Foreclosure is easier to prevent than it is to stop by being wise with your choices about how and why you borrow money and from whom. If you’re in foreclosure, you will always fare better by talking to the bank, because banks don’t want houses, they want money!
First things first: what causes foreclosure in the first place? In the time I worked for a mortgage foreclosure attorney I identified two main areas of foreclosure: loss of spouse and bad loans.
Spouses can be lost through death or divorce. If the wage-earner dies it is often difficult to make the payments. In a divorce it is very common for angry spouses to let the house go into foreclosure out of spite. Life being what it is these are not situations that are easy to predict or prevent.
Unscrupulous mortgage brokers that promise you the world cause more heartache than you may realize. Here’s a tip: if no bank you have ever heard of will consider you for a loan, you probably can’t afford the payments. Take a step back, rebuild your credit and pay down your debt, and wait before you buy.
But you’re beyond that point and want to save your home. What do you do?
First of all, talk to the bank! The last thing they want is your house . . . they have to maintain it until they can sell it, hire a broker to list it, and in many cases repair thousands of dollars in damages that tend to show up just before the prior owners leave. They would much rather work out a plan with you to get your money instead of your house, no matter how far along in the process you are. However, the longer you wait the more it is going to cost, so act fast!
Contacting the bank as soon as you know you’re having trouble shows good faith. Your mortgage payment is the last thing you want to be late, so give them a call. They often will work out a payment arrangement that will bring the loan current in a few months, called a reinstatement agreement.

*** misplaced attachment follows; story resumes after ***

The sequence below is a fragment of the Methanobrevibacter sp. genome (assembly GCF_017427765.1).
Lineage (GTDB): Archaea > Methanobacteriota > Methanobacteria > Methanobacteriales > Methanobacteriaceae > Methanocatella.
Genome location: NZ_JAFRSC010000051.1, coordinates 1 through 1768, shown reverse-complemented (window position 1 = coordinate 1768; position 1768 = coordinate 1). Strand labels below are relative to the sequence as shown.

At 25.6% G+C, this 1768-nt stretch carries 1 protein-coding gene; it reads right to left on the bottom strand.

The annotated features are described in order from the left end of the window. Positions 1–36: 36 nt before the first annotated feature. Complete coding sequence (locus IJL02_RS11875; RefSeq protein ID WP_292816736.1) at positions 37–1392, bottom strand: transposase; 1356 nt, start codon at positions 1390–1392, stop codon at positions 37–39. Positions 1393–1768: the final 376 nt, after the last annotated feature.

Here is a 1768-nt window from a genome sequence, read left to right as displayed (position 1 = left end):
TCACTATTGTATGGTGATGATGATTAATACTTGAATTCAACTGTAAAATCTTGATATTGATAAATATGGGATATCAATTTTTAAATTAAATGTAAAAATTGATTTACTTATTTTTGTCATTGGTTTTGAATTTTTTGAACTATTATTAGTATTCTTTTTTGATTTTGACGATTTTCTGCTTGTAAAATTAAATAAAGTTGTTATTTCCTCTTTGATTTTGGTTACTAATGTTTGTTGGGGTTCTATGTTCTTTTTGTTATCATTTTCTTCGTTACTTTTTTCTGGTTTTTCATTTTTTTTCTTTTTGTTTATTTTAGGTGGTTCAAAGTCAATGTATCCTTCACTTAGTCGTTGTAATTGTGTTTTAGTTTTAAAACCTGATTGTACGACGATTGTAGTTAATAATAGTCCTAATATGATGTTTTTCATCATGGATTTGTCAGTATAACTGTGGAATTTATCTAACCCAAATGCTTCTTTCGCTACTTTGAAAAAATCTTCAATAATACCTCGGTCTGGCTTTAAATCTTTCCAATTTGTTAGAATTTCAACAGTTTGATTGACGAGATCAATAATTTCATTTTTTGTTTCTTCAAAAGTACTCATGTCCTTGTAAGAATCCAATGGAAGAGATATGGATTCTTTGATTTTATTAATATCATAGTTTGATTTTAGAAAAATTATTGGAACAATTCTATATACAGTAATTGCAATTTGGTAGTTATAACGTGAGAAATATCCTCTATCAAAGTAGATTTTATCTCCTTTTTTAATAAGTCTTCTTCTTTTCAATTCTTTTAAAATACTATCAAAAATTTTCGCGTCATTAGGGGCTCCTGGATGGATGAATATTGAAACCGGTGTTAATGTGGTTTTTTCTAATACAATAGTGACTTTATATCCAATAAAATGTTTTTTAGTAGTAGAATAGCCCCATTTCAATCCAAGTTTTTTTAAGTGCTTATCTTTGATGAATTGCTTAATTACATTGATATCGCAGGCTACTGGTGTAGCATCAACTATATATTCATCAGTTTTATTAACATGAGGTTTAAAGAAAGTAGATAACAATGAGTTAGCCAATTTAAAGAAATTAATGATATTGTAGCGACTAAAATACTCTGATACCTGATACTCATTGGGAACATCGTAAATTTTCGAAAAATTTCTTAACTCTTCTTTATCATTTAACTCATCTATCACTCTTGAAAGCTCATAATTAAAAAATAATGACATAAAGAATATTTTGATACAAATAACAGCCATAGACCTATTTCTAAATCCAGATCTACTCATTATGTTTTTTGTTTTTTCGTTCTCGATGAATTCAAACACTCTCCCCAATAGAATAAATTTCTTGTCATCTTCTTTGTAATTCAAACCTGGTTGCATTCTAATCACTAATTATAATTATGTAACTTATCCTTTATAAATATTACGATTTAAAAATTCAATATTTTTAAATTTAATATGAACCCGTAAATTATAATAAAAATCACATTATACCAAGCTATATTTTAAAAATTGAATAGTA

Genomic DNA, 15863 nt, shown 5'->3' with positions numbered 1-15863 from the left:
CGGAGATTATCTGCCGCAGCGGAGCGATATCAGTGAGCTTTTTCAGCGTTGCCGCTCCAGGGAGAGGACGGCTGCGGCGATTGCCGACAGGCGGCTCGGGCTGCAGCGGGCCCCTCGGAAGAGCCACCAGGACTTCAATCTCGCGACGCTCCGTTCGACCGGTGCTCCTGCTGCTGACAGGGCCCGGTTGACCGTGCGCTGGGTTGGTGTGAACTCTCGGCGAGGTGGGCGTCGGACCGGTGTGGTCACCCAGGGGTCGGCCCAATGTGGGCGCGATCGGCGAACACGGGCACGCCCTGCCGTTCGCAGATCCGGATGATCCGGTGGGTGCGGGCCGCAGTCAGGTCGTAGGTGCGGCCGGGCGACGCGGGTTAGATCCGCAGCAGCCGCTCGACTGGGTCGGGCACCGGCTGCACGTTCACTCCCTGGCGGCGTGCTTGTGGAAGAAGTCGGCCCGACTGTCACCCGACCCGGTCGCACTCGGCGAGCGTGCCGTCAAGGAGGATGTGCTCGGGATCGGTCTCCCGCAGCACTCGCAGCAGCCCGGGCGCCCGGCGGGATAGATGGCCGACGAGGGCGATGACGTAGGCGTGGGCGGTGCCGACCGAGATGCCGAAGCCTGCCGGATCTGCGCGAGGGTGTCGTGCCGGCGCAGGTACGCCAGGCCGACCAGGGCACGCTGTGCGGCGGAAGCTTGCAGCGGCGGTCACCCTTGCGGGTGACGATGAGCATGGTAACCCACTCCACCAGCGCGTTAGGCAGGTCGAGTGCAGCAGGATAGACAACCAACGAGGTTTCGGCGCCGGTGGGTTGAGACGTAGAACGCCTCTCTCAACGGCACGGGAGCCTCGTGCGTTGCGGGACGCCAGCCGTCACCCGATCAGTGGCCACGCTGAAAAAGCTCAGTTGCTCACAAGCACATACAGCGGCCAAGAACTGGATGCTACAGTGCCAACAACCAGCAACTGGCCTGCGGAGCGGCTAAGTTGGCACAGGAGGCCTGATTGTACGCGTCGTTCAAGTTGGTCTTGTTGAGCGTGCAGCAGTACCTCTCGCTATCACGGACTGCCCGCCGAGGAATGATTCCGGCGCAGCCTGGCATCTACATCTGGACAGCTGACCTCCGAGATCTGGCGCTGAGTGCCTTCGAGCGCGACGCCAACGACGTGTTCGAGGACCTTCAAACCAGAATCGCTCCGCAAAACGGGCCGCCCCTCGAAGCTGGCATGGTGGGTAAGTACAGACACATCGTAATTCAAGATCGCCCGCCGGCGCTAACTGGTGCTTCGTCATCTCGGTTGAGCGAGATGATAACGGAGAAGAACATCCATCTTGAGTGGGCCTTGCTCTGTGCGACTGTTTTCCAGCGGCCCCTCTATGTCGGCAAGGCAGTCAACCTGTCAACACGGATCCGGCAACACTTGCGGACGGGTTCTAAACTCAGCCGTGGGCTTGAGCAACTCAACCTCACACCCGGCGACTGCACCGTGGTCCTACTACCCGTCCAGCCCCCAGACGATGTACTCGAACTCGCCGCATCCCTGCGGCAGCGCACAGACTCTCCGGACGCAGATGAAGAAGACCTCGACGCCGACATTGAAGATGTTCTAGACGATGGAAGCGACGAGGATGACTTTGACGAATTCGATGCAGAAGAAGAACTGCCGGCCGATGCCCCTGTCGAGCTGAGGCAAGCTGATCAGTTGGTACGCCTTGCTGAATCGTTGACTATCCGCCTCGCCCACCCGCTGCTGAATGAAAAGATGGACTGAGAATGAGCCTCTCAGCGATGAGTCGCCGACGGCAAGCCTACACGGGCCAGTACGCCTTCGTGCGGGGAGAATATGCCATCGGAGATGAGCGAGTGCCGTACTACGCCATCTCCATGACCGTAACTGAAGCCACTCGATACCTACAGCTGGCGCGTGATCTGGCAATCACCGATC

If you just can’t come up with the money under any circumstances, banks will sometimes negotiate a “short payoff” (taking less than what is owed and walking away) if you find someone interested in buying the house from you. There are plenty of investors that are willing to pay less than top dollar for your home and under the right circumstances they may be doing you a favor.
Bankruptcy is a legitimate strategy that will delay, but not prevent, foreclosure. The bank’s interest in your home will eventually have to be satisfied. Use bankruptcy if you’re trying to resolve the issue and need more time, not just to stall if you have no plan. That only clogs the court system and increases the costs of borrowing for everybody.
It is best to prevent foreclosure altogether, even if it means not buying that house or moving early. Failing that, communicate with your bank and consider finding an interested buyer, keeping bankruptcy as a strategy if you need more time to fix the problem. No matter how bad off you are, don’t let that foreclosure get completed, because it is a black mark on your credit that lasts a long, long time.